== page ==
Since Bertha pulled up lame 14 months ago, her seals and central bearing broken, the world’s largest tunnel-boring machine has barely budged an inch. Just 1,000 feet of the nearly two-mile subterranean highway has been completed. A 120-foot-deep rescue pit is nearly completed, which means that at long last workers can extract the cutter head of the stranded $80 million monstrosity, fix it above ground, lower it back down, and pray to the almighty tunnel gods that it works when they fire Bertha up, perhaps in March or April.

The repair work has destabilized the Viaduct, a 62-year-old structure built on landfill with 24,000 cubic yards of concrete and 10,000 tons of steel—and in soil, no less, with a risk of liquefying in an earthquake. Some parts of one of the city’s historic neighborhoods, Pioneer Square, have sunk by an inch or more, while cost overruns are becoming an increasingly serious concern. At the same time, nobody is certain exactly what caused the machine to break down in the first place; whether it can be fixed; or, if it is, whether it will break again. The new tentative ribbon-cutting date for the tunnel is September 2017, nearly a year and a half late.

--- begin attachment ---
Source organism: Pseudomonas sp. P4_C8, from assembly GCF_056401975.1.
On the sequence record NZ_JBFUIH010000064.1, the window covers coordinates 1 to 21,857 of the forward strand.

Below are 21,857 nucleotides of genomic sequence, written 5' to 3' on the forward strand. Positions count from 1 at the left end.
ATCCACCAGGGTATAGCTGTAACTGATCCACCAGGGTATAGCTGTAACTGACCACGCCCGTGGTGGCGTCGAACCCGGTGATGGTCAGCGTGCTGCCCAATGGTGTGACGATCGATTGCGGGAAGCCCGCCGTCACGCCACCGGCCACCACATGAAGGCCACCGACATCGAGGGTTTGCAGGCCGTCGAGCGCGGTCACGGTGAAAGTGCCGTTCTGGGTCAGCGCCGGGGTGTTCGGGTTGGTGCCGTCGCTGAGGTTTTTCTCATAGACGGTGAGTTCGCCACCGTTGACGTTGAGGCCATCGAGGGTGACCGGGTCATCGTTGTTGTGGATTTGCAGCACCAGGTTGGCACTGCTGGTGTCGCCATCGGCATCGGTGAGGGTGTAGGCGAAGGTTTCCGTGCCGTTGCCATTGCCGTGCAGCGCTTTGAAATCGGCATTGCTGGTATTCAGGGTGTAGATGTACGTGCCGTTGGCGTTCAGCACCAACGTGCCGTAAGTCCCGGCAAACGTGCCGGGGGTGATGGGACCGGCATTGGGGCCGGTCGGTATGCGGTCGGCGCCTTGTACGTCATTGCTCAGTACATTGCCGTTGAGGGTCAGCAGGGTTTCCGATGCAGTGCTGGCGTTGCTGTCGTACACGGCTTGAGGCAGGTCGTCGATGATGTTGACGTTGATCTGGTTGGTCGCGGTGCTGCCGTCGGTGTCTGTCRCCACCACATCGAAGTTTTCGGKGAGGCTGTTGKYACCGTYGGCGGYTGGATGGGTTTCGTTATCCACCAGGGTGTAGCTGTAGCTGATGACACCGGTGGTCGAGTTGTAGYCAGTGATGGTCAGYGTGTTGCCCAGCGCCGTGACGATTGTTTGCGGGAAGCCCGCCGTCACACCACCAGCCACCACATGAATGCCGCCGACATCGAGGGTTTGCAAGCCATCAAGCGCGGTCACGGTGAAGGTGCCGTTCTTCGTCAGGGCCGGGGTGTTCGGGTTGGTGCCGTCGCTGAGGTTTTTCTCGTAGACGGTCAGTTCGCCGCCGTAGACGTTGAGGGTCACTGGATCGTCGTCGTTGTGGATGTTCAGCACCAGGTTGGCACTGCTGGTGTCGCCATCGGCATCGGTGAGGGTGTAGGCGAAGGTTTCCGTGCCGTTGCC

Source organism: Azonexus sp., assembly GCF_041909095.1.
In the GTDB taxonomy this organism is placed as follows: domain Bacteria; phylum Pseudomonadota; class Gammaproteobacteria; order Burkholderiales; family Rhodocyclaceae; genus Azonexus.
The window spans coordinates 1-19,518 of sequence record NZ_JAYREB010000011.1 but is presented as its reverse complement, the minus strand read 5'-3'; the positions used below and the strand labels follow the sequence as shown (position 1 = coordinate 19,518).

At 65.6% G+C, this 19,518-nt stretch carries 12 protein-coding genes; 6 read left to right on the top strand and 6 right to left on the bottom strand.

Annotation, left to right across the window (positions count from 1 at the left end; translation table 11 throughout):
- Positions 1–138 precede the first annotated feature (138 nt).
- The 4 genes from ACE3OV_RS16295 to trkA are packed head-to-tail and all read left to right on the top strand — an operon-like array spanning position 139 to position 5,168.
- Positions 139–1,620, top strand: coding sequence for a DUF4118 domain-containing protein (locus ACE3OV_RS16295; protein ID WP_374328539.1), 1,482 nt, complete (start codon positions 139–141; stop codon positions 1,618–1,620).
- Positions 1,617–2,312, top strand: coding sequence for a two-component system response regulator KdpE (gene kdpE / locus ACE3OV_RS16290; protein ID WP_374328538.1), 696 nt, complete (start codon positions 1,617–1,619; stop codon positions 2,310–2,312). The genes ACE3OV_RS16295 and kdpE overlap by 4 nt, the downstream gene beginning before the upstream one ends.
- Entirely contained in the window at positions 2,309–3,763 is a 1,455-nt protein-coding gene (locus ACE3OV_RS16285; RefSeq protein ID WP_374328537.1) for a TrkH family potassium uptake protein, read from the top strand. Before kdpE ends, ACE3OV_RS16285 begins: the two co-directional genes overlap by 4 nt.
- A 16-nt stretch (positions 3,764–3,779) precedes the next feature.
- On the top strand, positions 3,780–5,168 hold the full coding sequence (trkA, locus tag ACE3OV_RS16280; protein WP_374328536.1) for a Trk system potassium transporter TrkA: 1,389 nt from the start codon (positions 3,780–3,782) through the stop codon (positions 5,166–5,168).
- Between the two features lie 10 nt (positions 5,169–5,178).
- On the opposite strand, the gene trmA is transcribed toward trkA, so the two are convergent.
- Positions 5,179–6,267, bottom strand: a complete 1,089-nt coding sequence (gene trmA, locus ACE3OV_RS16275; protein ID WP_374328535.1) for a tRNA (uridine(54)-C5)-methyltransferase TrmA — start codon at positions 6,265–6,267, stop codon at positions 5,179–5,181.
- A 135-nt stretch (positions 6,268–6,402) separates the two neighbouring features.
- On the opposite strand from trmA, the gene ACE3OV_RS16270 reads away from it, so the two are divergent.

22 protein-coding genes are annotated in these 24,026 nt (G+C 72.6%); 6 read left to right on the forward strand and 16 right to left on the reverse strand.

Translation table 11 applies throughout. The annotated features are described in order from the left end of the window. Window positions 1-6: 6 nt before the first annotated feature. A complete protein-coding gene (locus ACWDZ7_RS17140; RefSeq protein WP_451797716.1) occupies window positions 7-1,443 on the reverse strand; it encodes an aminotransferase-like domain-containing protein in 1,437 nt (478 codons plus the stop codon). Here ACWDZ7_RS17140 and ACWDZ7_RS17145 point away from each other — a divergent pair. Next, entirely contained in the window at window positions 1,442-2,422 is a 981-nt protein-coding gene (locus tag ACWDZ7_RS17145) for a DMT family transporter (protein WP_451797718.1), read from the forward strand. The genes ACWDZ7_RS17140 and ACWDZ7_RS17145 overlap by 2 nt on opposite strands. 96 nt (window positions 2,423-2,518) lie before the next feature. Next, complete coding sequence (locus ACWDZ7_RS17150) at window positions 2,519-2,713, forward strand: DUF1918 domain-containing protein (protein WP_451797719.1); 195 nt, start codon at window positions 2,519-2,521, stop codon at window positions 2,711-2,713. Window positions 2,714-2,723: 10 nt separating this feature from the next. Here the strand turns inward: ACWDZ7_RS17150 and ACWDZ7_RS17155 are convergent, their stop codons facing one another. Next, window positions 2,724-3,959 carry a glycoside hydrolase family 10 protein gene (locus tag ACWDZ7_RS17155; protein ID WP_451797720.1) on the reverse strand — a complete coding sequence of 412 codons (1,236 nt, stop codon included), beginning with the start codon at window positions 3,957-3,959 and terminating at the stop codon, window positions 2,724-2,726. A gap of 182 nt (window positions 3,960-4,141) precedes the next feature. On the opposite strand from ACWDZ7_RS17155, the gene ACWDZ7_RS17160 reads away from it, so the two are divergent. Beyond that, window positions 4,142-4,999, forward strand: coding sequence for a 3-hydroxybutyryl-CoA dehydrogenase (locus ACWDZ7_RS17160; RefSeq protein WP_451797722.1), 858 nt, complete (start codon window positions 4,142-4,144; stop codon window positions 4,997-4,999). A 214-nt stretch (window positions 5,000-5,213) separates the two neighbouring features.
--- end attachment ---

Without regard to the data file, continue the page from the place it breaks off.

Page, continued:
Meanwhile, distrust festers between the project’s overseer, WSDOT, and the contractor, Seattle Tunnel Partners. So frayed are relations between the state’s Highway 99 project and the city of Seattle that the City Council on January 12 signed off on a $155,000 independent engineering study into whether tunnel work is making the Viaduct unsafe to drive on. SDOT’s Kubly told Seattle Weekly that the CH2M Hill report should be completed next month.

As of press time, Seattle Tunnel Partners has completed a cradle at the bottom of the 120-foot pit. But now Bertha will have to grind her way about 20 feet through a concrete wall to reach it and enable crews to remove the cutting head, 57 feet in diameter. At that point, a massive crane will hoist it to the surface for repairs. There is concern, though, that Bertha won’t be able to drill that far.